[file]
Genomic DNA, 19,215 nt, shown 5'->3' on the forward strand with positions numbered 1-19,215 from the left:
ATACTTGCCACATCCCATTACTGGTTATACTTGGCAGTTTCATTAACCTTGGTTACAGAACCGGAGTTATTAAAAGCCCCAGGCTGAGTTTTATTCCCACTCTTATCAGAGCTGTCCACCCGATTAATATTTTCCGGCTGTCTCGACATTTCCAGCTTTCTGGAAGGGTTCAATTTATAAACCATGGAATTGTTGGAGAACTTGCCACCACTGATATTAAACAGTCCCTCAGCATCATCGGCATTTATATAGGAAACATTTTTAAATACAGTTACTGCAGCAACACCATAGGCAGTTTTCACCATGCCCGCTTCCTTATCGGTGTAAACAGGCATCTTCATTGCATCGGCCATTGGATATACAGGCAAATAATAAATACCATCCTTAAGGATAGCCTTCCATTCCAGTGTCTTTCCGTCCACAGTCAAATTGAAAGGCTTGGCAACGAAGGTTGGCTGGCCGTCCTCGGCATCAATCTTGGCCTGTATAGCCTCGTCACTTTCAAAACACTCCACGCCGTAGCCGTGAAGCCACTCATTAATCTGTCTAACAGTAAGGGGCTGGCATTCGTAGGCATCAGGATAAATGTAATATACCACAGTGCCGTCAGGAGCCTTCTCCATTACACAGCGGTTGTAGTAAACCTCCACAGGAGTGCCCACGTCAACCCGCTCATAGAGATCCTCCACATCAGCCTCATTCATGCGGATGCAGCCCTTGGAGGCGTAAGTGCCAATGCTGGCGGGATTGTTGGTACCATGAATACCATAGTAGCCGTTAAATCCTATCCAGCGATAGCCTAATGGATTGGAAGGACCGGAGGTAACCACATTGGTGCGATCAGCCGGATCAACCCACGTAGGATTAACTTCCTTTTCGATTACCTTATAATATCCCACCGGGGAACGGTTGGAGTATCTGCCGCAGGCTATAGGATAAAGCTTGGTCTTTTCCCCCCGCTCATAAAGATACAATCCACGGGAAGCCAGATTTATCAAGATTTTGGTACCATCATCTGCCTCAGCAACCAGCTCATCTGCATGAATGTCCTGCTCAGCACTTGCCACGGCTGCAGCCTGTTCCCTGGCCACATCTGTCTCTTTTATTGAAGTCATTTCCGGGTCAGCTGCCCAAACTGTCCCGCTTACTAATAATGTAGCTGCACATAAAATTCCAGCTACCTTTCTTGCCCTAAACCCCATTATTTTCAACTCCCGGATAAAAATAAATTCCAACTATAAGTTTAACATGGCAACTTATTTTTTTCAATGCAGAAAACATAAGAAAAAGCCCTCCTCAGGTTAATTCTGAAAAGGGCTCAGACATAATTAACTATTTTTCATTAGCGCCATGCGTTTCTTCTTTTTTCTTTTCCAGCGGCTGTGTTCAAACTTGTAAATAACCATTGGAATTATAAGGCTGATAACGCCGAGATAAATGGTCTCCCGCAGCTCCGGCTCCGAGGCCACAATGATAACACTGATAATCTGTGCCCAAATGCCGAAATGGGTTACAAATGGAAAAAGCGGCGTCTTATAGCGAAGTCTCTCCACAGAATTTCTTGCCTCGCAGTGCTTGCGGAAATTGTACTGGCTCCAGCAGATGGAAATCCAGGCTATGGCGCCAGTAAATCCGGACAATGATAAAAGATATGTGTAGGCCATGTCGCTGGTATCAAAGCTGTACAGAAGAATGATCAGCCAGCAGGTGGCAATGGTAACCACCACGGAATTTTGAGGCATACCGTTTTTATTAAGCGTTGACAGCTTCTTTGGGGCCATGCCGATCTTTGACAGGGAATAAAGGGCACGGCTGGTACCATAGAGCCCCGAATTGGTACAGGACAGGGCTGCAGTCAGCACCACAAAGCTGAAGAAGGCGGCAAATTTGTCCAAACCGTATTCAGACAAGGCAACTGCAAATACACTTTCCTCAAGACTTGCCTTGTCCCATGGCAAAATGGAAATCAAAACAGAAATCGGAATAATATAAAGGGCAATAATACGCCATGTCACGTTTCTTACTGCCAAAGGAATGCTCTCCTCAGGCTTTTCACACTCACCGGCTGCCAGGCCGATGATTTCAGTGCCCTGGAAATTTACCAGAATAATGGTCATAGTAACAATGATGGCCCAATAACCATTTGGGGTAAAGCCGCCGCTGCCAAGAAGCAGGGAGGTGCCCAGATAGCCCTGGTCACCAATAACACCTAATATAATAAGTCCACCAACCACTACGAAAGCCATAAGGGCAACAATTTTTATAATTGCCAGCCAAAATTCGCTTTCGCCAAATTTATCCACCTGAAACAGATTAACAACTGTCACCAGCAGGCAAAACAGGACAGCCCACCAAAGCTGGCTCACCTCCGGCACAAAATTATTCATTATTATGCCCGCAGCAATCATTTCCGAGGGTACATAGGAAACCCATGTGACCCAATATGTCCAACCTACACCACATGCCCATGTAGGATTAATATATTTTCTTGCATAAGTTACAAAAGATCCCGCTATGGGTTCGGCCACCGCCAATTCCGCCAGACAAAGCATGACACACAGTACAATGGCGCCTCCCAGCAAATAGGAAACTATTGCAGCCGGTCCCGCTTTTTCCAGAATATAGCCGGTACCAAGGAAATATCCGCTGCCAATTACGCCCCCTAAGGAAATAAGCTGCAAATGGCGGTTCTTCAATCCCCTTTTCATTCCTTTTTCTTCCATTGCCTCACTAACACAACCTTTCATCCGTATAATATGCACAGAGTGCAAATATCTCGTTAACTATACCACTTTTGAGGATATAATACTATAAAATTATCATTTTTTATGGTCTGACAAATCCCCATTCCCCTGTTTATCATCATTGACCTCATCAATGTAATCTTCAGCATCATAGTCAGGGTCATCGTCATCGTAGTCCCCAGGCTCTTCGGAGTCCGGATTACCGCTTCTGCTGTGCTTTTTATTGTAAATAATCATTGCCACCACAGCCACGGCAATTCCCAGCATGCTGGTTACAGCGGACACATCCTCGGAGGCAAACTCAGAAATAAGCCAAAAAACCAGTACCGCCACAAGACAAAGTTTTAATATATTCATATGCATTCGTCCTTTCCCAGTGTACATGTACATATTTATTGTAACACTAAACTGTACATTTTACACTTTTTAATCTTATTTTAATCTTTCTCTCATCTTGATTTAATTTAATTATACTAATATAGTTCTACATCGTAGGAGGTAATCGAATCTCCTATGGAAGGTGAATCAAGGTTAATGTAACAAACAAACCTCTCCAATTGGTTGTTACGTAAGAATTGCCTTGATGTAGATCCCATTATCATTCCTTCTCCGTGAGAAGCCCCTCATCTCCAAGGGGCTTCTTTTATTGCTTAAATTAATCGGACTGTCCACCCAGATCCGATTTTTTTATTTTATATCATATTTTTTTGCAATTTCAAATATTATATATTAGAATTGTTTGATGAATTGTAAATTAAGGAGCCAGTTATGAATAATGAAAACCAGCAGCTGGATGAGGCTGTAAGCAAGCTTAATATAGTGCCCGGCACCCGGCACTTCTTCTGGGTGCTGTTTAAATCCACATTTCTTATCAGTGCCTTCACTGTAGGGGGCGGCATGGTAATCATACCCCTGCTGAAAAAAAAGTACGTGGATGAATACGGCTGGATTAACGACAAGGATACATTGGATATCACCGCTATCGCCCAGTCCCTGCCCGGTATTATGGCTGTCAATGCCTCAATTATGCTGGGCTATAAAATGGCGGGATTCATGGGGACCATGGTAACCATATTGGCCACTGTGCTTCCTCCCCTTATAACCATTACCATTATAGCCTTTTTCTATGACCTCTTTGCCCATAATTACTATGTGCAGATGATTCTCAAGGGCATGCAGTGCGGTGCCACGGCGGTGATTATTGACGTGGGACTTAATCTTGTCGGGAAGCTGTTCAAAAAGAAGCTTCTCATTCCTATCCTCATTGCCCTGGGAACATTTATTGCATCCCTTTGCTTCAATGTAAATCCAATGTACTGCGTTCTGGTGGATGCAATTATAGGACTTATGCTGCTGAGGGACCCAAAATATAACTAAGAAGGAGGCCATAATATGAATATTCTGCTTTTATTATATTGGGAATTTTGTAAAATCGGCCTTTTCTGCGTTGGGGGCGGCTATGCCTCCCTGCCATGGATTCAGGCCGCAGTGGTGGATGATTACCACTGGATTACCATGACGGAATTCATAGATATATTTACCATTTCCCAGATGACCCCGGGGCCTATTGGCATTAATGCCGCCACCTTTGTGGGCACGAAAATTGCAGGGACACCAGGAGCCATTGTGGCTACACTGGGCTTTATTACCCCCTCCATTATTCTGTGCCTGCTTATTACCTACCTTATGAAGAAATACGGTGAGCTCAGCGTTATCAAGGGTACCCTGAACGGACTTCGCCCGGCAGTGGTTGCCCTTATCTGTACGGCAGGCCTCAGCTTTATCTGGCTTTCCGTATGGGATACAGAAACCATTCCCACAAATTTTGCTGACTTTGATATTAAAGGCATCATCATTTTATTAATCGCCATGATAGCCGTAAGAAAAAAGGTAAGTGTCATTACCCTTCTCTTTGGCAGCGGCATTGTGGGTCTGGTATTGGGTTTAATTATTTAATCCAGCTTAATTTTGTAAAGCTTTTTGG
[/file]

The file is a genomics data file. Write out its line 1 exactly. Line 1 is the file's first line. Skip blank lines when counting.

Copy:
Genomic DNA, 19,215 nt, shown 5'->3' on the forward strand with positions numbered 1-19,215 from the left: